These packages will eventually contain all cryptlib-tools that I develop, including clAES of course.
If you happen to use the Fedora OS, everything mentioned above is available from the main repository.
As a last remark, if you have experience with using Cryptlib now or in future, I'd really like to hear from you.
Trying To Solve The Hen-And-Egg Problem
We're living in an online world that is severely harmed by universal surveillance.
Our every-day lives in this world depend on complex and pretty obscure services run by companies, that leave the ordinary internet user with little alternative to giving up their privacy.
In doing so, they also have substantially reduced our freedom, the freedom to share thoughts with other people confidentially.
It's time to take back this freedom and to have secure communications without the fear of surreptitious intrusions into our privacy. Secure communication is a right, not a generous concession. And it will only work, if you're going to take control over what happens yourself.
Why is it so hard to find a useful solution?
Ordinary users are no encryption experts, and they don't want to become an expert. Secure communication should be a matter of course for everyone.
On the other hand, there is no simple solution for secure communications ready to go. And the reason is simple: a solution is useful only, if it is secure, if it can defend against the numerous threats lurking around in the online world. To design such a secure solution is hard, because the threats are complex and constantly changing.
This fact makes people believe that they have to trust the internet giants to deliver and run secure communication for them, which they don't control nor understand or worse, that they have to send their messages unprotected. And many decide to do exactly this.
A well-designed encryption tool under your control
The Crypto Bone is here to change that.
These were the two main reasons for me to develop the Crypto Bone.
In short, the Crypto Bone will make your life easier, because it offers you a choice, you didn't have before: to escape the universal surveillance in a way that you control yourself.
Encryption has to be both: Secure and Usable
This new approach to key management is what makes the Crypto Bone really easy-to-use. For any contact you wish to share messages in private, you'll need to provide an initial secret to the Crypto Bone only once.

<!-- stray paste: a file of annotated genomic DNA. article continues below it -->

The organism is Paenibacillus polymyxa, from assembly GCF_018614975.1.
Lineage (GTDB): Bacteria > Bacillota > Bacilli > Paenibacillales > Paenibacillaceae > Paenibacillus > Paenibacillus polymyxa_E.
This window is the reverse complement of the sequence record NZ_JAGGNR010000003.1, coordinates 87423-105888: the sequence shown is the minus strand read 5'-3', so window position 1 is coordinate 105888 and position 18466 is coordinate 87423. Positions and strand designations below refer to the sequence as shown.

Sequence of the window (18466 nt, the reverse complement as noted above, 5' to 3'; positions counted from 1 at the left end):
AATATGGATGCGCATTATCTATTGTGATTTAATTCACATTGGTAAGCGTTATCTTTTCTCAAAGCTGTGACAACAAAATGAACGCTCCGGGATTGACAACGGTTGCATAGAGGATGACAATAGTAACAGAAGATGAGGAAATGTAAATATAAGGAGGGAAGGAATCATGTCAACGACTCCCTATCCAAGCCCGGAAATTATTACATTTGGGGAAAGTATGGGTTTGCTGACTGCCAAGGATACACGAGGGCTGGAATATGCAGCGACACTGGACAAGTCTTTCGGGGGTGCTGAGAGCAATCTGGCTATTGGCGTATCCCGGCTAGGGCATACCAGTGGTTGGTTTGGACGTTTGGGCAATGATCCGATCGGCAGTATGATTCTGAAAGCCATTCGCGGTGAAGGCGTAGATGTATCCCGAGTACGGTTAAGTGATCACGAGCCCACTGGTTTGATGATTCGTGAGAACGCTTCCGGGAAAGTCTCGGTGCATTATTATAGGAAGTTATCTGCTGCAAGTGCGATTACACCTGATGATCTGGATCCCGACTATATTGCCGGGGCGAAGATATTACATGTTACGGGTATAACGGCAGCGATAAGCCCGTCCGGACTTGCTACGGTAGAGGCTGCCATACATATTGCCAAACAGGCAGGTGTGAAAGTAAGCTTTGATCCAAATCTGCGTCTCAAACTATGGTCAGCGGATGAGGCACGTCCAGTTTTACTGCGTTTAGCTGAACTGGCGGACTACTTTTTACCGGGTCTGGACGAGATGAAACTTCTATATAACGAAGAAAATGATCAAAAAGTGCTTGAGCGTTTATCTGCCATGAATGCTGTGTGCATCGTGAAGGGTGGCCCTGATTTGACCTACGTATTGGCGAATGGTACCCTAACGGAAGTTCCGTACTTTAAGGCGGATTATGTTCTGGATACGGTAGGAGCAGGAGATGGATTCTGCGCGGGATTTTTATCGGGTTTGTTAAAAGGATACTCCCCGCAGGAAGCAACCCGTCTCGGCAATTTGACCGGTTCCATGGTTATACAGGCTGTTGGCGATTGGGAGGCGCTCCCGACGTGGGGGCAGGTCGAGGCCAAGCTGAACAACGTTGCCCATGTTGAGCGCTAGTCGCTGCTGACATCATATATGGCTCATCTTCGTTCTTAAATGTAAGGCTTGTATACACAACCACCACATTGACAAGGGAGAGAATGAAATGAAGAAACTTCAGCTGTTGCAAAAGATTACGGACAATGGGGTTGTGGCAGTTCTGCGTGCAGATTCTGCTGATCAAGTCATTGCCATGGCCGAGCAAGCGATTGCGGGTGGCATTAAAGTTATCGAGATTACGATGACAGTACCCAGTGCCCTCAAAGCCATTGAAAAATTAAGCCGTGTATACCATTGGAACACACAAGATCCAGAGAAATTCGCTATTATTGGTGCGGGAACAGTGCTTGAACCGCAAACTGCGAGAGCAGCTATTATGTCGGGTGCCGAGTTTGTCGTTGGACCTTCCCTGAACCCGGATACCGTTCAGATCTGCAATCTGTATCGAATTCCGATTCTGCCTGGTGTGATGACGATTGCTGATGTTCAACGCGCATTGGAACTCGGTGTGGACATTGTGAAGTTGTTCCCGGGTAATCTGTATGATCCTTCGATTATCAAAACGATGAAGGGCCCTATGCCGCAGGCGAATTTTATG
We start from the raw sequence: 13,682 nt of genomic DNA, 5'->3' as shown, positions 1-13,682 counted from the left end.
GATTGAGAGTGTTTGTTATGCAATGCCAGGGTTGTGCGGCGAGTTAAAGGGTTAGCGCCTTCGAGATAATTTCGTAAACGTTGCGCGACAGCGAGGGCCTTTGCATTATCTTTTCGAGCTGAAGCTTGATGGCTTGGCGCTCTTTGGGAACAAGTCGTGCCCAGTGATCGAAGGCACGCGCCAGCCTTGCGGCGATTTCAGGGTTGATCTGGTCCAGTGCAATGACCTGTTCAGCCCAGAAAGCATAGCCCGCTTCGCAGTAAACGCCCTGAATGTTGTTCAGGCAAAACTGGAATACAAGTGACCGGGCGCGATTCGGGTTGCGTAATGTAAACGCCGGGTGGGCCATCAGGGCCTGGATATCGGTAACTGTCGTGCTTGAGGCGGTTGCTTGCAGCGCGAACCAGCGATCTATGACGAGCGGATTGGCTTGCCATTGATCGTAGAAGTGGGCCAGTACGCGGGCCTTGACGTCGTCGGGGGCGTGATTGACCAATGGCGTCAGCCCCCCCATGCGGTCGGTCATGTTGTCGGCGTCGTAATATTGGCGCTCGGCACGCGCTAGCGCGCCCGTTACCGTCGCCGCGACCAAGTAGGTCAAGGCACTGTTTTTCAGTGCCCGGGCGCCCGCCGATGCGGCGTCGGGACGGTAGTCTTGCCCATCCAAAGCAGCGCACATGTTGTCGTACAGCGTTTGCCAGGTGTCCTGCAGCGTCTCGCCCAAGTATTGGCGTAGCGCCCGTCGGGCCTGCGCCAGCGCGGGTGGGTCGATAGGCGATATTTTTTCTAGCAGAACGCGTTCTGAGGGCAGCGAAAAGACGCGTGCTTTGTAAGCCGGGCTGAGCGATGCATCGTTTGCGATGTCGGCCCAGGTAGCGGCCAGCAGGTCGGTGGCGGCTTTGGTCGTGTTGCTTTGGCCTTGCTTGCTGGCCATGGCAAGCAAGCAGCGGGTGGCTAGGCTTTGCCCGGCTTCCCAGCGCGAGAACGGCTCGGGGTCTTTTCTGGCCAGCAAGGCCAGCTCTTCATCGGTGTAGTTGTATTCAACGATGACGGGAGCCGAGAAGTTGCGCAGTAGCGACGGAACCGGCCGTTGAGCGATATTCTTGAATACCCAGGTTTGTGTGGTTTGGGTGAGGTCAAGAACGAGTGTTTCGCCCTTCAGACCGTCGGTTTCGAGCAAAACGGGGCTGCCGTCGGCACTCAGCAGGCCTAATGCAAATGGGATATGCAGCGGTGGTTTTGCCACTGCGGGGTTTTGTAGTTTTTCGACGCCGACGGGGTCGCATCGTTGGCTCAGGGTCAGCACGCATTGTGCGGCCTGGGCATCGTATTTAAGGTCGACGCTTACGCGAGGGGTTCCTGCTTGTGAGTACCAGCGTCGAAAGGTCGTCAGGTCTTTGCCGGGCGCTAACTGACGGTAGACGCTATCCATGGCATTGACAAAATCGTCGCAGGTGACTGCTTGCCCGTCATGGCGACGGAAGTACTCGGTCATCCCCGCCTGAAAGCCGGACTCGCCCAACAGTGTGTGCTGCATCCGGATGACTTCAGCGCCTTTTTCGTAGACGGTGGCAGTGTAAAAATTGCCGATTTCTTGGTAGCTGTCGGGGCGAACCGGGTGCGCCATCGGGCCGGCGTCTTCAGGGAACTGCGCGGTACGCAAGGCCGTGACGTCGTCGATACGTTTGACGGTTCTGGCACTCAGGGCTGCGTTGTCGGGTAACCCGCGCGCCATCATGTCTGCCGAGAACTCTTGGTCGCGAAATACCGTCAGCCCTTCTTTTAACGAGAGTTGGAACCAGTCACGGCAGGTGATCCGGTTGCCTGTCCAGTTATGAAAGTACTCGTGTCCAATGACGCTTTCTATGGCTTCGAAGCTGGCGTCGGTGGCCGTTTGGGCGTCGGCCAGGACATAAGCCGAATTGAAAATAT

After that the messages are automatically encrypted and sent to your correspondent. You won't have to bother about message keys from now on and you can send your messages safely through the Crypto Bone, which takes care of all the complex tasks, you won't spend a second thought about.
But how would you be sure that the Crypto Bone is really secure in its operation?
Well, the only answer is peer-review. The Crypto Bone has been designed to be as auditable as possible, it uses the OpenBSD operating system and one single high-quality crypto library (CryptLib, maintained by Peter Gutmann) as the core crypto engine. And I have invited security experts from day one of the development to scrutinize the source code.
The Hen-And-Egg Problem
But as far as I know, this peer-review has not happened, yet.
And despite the fact that I have taken any possible precaution to make sure the code does not have any security problems, I cannot say the Crypto Bone is secure to use.
But on the other hand, without a relevant user base, the incentive to take the time and effort for a thorough code review is virtually non-existent.
This is a special version of the hen-and-egg problem, that has to be solved one way or the other.
The Crypto Bone ALL-IN-ONE
Well, not everyone has a Beagle Bone.
And, if you're using the Crypto Bone, your encrypted messages will reach other people who might not have a Beagle Bone. And that's why very few people will use this kind of secure communication, yet.
On the other hand, checking the software - and even the core software - for security pays off, only if many users rely on this software day-by-day. Only if the Crypto Bone's user base has become large enough, security experts will take the time to poke inside the software for bugs and security problems.
I try to approach this dilemma by making it easy for everyone to run a Crypto Bone, even if you don't possess the extra hardware. I have developed a software-only version of the Crypto Bone that can be installed on every Linux computer, as RPM and DEB packages are readily available.
After installation of the RPM or DEB package, anyone will be able to use a Crypto Bone within seconds. Think of it as a virtual Crypto Bone, made available on your Linux computer instead of using an external, separate hardware.
Of course, the question has to be answered, if the software-based Crypto Bone is secure to use. Would the software-based version not destroy the main benefit of a separate encryption device, its isolation and independence from all the numerous attacks on your main computer?
Attacks on the Crypto Bone
In a way, yes that's true, a separate system is always better protected than the virtual Crypto Bone.